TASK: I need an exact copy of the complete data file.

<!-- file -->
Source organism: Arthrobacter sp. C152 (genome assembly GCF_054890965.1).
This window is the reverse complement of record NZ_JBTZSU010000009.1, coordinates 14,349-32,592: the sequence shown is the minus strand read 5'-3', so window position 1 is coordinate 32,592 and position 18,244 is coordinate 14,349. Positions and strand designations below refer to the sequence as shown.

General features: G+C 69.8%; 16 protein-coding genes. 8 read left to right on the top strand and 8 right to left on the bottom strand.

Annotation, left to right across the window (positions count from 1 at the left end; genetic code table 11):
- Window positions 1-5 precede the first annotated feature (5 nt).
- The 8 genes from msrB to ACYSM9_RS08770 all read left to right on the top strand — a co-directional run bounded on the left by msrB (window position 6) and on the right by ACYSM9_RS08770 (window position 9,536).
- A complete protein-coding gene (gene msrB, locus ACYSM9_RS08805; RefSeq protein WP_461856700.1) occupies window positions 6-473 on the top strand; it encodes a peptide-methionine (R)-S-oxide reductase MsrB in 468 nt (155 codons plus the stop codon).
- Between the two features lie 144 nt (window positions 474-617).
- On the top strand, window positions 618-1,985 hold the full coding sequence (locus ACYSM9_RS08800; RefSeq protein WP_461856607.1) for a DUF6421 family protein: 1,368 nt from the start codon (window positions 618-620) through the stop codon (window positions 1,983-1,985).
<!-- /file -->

Source organism: Arthrobacter sp. C152 (genome assembly GCF_054890965.1).
This window is the reverse complement of record NZ_JBTZSU010000009.1, coordinates 14,349-32,592: the sequence shown is the minus strand read 5'-3', so window position 1 is coordinate 32,592 and position 18,244 is coordinate 14,349. Positions and strand designations below refer to the sequence as shown.

General features: G+C 69.8%; 16 protein-coding genes. 8 read left to right on the top strand and 8 right to left on the bottom strand.

Annotation, left to right across the window (positions count from 1 at the left end; genetic code table 11):
- Window positions 1-5 precede the first annotated feature (5 nt).
- The 8 genes from msrB to ACYSM9_RS08770 all read left to right on the top strand — a co-directional run bounded on the left by msrB (window position 6) and on the right by ACYSM9_RS08770 (window position 9,536).
- A complete protein-coding gene (gene msrB, locus ACYSM9_RS08805; RefSeq protein WP_461856700.1) occupies window positions 6-473 on the top strand; it encodes a peptide-methionine (R)-S-oxide reductase MsrB in 468 nt (155 codons plus the stop codon).
- Between the two features lie 144 nt (window positions 474-617).
- On the top strand, window positions 618-1,985 hold the full coding sequence (locus ACYSM9_RS08800; RefSeq protein WP_461856607.1) for a DUF6421 family protein: 1,368 nt from the start codon (window positions 618-620) through the stop codon (window positions 1,983-1,985).